This site is a compilation of research, family traditions (oral and written), descendants, and numerous historical records of the family of Thomas Sims Graves.
The Graves Family is a distinguished line that came to Jamestown, Virginia in 1608. Captain Thomas Graves was among the early settlers of Jamestown. He was in charge of Smythe's One Hundred and was a representative to the first meeting of The House of Burgesses. (The first legislative assembly.) Captain Thomas Graves is credited with the building of several churches including Hungar's Episcopal Church on Virginia's Eastern Shore. The church may be the only church that still holds all the original lands granted by the English Crown. While several churches claim to be the oldest English church in North America few have been holding services since 1635. The building shown in the photo (in the God's Acre photo album) is the third building on this site and according to old records dates to 1742, when a pew was ordered for the new brick church known as Hungars Episcopal Church. For more info visit my sister site www.hungarschurch.net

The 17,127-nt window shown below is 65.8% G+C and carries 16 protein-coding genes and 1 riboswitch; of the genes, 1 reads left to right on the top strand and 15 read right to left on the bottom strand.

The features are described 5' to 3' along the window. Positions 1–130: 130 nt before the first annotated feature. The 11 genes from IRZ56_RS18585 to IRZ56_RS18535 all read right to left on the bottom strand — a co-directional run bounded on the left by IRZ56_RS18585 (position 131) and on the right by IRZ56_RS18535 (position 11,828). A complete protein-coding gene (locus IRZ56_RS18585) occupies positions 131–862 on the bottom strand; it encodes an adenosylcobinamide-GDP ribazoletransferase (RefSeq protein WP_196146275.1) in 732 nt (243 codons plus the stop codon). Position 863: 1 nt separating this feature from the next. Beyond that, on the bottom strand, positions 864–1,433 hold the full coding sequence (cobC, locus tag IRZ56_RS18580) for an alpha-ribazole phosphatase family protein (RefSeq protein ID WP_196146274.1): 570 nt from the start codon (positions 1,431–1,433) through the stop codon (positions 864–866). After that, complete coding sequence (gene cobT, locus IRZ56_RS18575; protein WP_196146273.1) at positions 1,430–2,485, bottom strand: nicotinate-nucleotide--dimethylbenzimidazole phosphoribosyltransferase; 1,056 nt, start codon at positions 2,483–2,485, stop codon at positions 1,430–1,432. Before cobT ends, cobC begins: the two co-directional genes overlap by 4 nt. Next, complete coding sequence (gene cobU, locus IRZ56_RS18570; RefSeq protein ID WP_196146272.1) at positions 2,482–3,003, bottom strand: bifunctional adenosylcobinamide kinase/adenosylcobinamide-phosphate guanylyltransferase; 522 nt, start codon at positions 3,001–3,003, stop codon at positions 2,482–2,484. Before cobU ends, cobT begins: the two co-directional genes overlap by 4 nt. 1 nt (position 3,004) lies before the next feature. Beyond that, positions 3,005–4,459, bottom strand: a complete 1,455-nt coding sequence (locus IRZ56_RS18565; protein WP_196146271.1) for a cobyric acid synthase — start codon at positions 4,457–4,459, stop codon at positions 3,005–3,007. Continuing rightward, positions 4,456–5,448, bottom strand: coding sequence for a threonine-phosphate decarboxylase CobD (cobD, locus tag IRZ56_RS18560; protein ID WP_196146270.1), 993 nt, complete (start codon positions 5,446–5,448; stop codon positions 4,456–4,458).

There has been much discussion regarding the three sons of Captain Thomas Graves, in particular for a number of years the discussion has centered around the known descendants and why the DNA of Thomas and John do not match the DNA of their brother Francis Graves. There have been numerous theories some good, others frankly pretty odd. I feel like it is time to give my opinion. There are written Colonial records that proclaim that Francis Graves was an "Orphan of Captain Thomas Graves." Some theories have claimed Francis Graves was a female? If you thoroughly study the existing records you will see that Captain Thomas may have been single when he first appeared in 1608 and made several trips to England returning to Jamestown with a wife and two sons. The only son born on American soil was and is Francis Graves. The Virginia Company practiced the system of headrights ( the granting of fifty acres to every immigrant). There are historical records showing Francis Graves sold a cow and land. The discussion has arisen that the deed in question was another Francis Graves, but contrary to this idea, the deed was witnessed by the next door neighbor of Captain Thomas Graves. My personal theory is that he returned to England and possibly married a widow with at least two male children which he then adopted. As the church and English society frowned on a widow ever remarrying, Captain Thomas brought his new family to Jamestown where his son Francis Graves was born. For additional references please refer to Francis Graves, Son of Capt.Thomas Graves at gravesfa.org/gen169app1.htm which is a discussion by Richard W. Kesler (deceased) who stated that " there is sufficent evidence to accept Francis Graves as a son of Captain Thomas Graves. " He had been admitted to Jamestowne Society and The Order of Descendants of Ancient Planters both organizations requirements are quite strict for documentation.